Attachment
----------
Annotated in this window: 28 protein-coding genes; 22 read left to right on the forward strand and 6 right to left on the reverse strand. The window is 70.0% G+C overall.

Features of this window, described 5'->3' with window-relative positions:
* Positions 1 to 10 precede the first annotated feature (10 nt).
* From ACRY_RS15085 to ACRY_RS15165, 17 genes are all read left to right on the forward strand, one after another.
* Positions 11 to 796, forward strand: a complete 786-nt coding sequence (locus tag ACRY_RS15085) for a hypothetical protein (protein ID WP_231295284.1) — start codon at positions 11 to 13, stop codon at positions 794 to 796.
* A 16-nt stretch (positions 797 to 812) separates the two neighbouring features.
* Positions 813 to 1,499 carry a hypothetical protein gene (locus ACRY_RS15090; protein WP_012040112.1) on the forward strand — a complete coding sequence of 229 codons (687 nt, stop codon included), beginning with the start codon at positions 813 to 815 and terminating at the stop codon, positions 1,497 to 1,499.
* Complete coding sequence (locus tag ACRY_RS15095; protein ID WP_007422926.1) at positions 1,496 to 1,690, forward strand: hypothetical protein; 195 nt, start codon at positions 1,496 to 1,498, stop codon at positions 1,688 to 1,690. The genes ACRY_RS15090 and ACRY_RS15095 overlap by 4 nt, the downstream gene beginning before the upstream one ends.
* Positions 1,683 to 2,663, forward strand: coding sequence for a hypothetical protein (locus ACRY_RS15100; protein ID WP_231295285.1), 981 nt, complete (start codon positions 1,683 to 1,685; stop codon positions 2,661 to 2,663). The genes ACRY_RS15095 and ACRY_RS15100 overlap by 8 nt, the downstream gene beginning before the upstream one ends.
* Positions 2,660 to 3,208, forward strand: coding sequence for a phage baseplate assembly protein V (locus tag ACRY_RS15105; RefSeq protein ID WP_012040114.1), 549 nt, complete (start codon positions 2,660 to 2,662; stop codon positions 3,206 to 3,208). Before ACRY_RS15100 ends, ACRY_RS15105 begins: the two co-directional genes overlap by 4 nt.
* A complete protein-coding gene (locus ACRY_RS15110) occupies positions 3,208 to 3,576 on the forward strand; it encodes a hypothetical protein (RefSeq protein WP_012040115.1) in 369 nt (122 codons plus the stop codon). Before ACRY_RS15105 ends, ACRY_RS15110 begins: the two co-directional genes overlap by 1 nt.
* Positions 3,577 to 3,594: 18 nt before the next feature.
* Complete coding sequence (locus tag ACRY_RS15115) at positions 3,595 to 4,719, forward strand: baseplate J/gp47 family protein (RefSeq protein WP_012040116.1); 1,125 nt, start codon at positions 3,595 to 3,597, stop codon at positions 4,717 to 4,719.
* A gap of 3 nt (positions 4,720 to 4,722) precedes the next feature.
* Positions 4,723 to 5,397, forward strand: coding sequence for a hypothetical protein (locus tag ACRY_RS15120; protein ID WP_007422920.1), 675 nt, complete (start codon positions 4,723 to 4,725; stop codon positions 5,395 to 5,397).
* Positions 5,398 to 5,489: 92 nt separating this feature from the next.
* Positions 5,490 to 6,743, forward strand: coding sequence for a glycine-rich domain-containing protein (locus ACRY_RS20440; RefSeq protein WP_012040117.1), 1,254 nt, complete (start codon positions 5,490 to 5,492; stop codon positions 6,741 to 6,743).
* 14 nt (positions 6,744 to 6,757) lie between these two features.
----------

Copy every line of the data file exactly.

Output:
Annotated in this window: 28 protein-coding genes; 22 read left to right on the forward strand and 6 right to left on the reverse strand. The window is 70.0% G+C overall.

Features of this window, described 5'->3' with window-relative positions:
* Positions 1 to 10 precede the first annotated feature (10 nt).
* From ACRY_RS15085 to ACRY_RS15165, 17 genes are all read left to right on the forward strand, one after another.
* Positions 11 to 796, forward strand: a complete 786-nt coding sequence (locus tag ACRY_RS15085) for a hypothetical protein (protein ID WP_231295284.1) — start codon at positions 11 to 13, stop codon at positions 794 to 796.
* A 16-nt stretch (positions 797 to 812) separates the two neighbouring features.
* Positions 813 to 1,499 carry a hypothetical protein gene (locus ACRY_RS15090; protein WP_012040112.1) on the forward strand — a complete coding sequence of 229 codons (687 nt, stop codon included), beginning with the start codon at positions 813 to 815 and terminating at the stop codon, positions 1,497 to 1,499.
* Complete coding sequence (locus tag ACRY_RS15095; protein ID WP_007422926.1) at positions 1,496 to 1,690, forward strand: hypothetical protein; 195 nt, start codon at positions 1,496 to 1,498, stop codon at positions 1,688 to 1,690. The genes ACRY_RS15090 and ACRY_RS15095 overlap by 4 nt, the downstream gene beginning before the upstream one ends.
* Positions 1,683 to 2,663, forward strand: coding sequence for a hypothetical protein (locus ACRY_RS15100; protein ID WP_231295285.1), 981 nt, complete (start codon positions 1,683 to 1,685; stop codon positions 2,661 to 2,663). The genes ACRY_RS15095 and ACRY_RS15100 overlap by 8 nt, the downstream gene beginning before the upstream one ends.
* Positions 2,660 to 3,208, forward strand: coding sequence for a phage baseplate assembly protein V (locus tag ACRY_RS15105; RefSeq protein ID WP_012040114.1), 549 nt, complete (start codon positions 2,660 to 2,662; stop codon positions 3,206 to 3,208). Before ACRY_RS15100 ends, ACRY_RS15105 begins: the two co-directional genes overlap by 4 nt.
* A complete protein-coding gene (locus ACRY_RS15110) occupies positions 3,208 to 3,576 on the forward strand; it encodes a hypothetical protein (RefSeq protein WP_012040115.1) in 369 nt (122 codons plus the stop codon). Before ACRY_RS15105 ends, ACRY_RS15110 begins: the two co-directional genes overlap by 1 nt.
* Positions 3,577 to 3,594: 18 nt before the next feature.
* Complete coding sequence (locus tag ACRY_RS15115) at positions 3,595 to 4,719, forward strand: baseplate J/gp47 family protein (RefSeq protein WP_012040116.1); 1,125 nt, start codon at positions 3,595 to 3,597, stop codon at positions 4,717 to 4,719.
* A gap of 3 nt (positions 4,720 to 4,722) precedes the next feature.
* Positions 4,723 to 5,397, forward strand: coding sequence for a hypothetical protein (locus tag ACRY_RS15120; protein ID WP_007422920.1), 675 nt, complete (start codon positions 4,723 to 4,725; stop codon positions 5,395 to 5,397).
* Positions 5,398 to 5,489: 92 nt separating this feature from the next.
* Positions 5,490 to 6,743, forward strand: coding sequence for a glycine-rich domain-containing protein (locus ACRY_RS20440; RefSeq protein WP_012040117.1), 1,254 nt, complete (start codon positions 5,490 to 5,492; stop codon positions 6,741 to 6,743).
* 14 nt (positions 6,744 to 6,757) lie between these two features.